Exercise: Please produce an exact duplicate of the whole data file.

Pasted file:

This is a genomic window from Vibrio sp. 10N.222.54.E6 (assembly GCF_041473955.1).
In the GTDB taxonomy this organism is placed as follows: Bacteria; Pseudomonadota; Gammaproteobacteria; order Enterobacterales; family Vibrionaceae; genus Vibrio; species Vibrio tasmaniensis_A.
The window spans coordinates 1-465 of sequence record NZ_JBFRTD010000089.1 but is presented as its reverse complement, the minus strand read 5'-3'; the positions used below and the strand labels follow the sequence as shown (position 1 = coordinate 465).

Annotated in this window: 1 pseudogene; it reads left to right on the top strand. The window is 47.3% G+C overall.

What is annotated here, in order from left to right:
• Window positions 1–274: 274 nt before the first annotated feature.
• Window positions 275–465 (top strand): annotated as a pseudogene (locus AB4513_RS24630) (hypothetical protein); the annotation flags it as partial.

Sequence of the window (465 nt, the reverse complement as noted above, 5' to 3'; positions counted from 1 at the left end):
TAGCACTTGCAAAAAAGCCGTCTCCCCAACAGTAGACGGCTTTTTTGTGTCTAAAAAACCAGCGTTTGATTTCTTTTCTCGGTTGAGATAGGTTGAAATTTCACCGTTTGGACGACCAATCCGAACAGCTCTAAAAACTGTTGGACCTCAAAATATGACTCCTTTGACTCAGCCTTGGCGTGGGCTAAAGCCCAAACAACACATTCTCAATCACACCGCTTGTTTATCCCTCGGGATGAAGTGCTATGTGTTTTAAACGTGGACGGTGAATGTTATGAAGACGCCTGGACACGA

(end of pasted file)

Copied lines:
This is a genomic window from Vibrio sp. 10N.222.54.E6 (assembly GCF_041473955.1).
In the GTDB taxonomy this organism is placed as follows: Bacteria; Pseudomonadota; Gammaproteobacteria; order Enterobacterales; family Vibrionaceae; genus Vibrio; species Vibrio tasmaniensis_A.
The window spans coordinates 1-465 of sequence record NZ_JBFRTD010000089.1 but is presented as its reverse complement, the minus strand read 5'-3'; the positions used below and the strand labels follow the sequence as shown (position 1 = coordinate 465).

Annotated in this window: 1 pseudogene; it reads left to right on the top strand. The window is 47.3% G+C overall.

What is annotated here, in order from left to right:
• Window positions 1–274: 274 nt before the first annotated feature.
• Window positions 275–465 (top strand): annotated as a pseudogene (locus AB4513_RS24630) (hypothetical protein); the annotation flags it as partial.

Sequence of the window (465 nt, the reverse complement as noted above, 5' to 3'; positions counted from 1 at the left end):
TAGCACTTGCAAAAAAGCCGTCTCCCCAACAGTAGACGGCTTTTTTGTGTCTAAAAAACCAGCGTTTGATTTCTTTTCTCGGTTGAGATAGGTTGAAATTTCACCGTTTGGACGACCAATCCGAACAGCTCTAAAAACTGTTGGACCTCAAAATATGACTCCTTTGACTCAGCCTTGGCGTGGGCTAAAGCCCAAACAACACATTCTCAATCACACCGCTTGTTTATCCCTCGGGATGAAGTGCTATGTGTTTTAAACGTGGACGGTGAATGTTATGAAGACGCCTGGACACGA